Copyrighting Your Pieces: Let’s Not Confuse The Moral With The Legal Issues

Jewelry, Sex and Sexuality

Jewelry Design: An Occupation In Search Of A Profession

Teaching Discplinary Literacy: Strategic Thinking In Jewelry Design

Contemporary Jewelry Is Not A “Look” — It’s A Way Of Thinking

Beads and Race

Were The Ways of Women or of Men Better At Fostering How To Make Jewelry

The Bridesmaid Bracelets

I hope you found this article useful. Be sure to click the CLAP HANDS icon at the bottom of this article.

Also, check out my website (www.warrenfeldjewelry.com).

Subscribe to my Learn To Bead blog (https://blog.landofodds.com).

Visit Land of Odds online (https://www.landofodds.com)for all your jewelry making supplies.

Enroll in my jewelry design and business of craft video tutorials online.

Add your name to my email list.

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Know Your Anatomy Of A Necklace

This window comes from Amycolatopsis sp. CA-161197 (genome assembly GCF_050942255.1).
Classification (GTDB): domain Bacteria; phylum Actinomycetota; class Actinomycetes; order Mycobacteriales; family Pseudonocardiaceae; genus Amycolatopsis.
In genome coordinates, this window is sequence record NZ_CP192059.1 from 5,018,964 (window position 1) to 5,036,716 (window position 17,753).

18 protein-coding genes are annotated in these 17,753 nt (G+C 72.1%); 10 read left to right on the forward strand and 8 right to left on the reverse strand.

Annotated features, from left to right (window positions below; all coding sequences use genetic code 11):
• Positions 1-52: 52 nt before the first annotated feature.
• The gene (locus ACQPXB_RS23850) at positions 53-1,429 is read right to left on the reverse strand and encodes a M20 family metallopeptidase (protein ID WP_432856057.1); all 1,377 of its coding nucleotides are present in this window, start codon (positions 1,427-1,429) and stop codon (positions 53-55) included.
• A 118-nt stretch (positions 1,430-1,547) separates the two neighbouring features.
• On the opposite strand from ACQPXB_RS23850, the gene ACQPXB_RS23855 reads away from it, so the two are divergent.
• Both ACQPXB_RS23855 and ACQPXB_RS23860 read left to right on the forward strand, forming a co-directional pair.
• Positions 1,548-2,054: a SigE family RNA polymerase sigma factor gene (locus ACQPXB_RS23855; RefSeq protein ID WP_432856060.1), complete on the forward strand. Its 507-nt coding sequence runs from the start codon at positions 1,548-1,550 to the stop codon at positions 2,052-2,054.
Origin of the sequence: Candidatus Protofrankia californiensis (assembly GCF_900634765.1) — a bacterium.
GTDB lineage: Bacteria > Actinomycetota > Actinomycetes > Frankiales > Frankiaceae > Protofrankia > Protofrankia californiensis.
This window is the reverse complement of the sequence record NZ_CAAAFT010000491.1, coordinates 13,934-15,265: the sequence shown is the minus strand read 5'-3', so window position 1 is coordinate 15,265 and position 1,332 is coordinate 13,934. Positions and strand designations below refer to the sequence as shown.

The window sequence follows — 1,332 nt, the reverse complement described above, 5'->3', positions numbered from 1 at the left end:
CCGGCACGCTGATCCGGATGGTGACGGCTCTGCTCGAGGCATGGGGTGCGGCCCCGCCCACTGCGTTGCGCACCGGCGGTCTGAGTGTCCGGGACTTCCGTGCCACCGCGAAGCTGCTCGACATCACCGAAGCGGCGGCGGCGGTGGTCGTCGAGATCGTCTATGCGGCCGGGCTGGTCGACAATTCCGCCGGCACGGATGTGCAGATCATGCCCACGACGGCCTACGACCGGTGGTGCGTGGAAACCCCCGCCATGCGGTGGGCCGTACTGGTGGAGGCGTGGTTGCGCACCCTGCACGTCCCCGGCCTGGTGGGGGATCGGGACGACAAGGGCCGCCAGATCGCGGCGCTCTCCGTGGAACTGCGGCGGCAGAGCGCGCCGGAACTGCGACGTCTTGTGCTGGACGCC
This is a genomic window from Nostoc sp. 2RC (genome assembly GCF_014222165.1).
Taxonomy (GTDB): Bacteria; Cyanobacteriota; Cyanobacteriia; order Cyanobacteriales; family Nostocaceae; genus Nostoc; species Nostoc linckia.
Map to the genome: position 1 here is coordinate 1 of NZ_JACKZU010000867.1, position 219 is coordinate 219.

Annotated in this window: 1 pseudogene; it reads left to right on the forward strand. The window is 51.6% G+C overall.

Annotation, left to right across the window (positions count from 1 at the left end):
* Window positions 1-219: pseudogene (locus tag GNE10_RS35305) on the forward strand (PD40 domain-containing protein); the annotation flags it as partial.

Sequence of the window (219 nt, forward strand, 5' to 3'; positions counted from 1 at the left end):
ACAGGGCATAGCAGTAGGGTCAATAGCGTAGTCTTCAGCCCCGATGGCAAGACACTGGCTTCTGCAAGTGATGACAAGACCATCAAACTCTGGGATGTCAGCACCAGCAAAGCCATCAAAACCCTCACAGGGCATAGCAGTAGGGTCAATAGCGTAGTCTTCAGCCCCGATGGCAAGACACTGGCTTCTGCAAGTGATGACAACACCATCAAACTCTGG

Posted by learntobead on April 22, 2020

A necklace, or any type of jewelry, has a structure and an anatomy. Each part has its own set of purposes, functions and aesthetics. Understanding each type of structure or physical part is important to the designer.

If we looked at these sections of a necklace from solely an Art standpoint, we might primarily focus on the centerpiece of the jewelry and consider The Strap (and most other parts) as supplemental and less important to the piece, in a similar relationship as the frame to a painting or the pedestal to a sculpture.